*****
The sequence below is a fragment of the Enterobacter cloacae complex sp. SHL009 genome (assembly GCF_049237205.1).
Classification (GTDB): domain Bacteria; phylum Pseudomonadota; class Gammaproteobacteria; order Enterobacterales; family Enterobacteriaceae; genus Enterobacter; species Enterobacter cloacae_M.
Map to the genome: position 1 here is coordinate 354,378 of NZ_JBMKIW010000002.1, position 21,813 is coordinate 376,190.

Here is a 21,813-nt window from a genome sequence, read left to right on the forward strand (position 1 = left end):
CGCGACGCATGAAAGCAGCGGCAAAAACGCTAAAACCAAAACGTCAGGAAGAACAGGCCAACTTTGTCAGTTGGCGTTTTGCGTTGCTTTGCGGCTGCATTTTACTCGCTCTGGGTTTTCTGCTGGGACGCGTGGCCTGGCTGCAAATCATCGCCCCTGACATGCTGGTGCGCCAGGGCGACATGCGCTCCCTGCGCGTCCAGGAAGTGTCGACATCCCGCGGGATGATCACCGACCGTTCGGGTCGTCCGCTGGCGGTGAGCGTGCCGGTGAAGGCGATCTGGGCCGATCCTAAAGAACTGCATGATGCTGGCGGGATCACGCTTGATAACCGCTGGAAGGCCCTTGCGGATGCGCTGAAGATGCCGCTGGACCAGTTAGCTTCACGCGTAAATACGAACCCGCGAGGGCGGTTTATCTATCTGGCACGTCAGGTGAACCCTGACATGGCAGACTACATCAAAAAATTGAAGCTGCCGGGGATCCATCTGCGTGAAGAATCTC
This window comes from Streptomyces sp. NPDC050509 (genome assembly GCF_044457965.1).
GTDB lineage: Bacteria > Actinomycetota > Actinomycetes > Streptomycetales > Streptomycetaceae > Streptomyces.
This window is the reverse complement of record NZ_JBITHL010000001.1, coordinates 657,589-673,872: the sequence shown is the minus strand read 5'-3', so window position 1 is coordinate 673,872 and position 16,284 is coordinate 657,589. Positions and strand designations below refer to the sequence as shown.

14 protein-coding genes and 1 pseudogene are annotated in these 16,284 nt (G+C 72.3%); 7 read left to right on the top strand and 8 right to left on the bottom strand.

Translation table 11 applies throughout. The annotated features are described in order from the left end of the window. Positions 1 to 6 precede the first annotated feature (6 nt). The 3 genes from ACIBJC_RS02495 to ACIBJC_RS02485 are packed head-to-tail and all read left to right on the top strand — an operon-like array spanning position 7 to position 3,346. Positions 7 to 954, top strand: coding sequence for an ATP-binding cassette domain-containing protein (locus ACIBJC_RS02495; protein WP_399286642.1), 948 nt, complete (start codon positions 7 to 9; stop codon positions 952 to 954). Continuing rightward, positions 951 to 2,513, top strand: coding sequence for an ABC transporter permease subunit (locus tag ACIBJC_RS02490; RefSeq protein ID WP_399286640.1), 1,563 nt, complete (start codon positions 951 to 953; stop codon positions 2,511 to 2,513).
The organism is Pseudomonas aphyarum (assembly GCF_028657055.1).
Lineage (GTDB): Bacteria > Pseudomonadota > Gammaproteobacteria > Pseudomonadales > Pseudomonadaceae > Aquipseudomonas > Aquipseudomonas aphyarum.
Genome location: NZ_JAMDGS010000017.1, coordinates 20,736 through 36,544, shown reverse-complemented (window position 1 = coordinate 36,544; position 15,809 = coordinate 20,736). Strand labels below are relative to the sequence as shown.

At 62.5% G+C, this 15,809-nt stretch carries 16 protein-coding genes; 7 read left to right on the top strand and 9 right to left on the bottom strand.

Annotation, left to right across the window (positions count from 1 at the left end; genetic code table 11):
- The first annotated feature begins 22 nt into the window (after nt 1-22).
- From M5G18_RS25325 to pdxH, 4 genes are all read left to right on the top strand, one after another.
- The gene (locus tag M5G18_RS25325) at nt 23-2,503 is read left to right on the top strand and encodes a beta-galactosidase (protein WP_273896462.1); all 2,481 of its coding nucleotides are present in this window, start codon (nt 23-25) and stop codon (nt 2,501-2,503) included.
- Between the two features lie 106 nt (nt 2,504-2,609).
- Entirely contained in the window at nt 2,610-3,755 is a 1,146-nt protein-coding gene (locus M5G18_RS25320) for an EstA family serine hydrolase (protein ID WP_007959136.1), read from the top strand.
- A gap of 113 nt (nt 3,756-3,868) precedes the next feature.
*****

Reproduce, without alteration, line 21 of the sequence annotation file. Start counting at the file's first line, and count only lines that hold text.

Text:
- A gap of 113 nt (nt 3,756-3,868) precedes the next feature.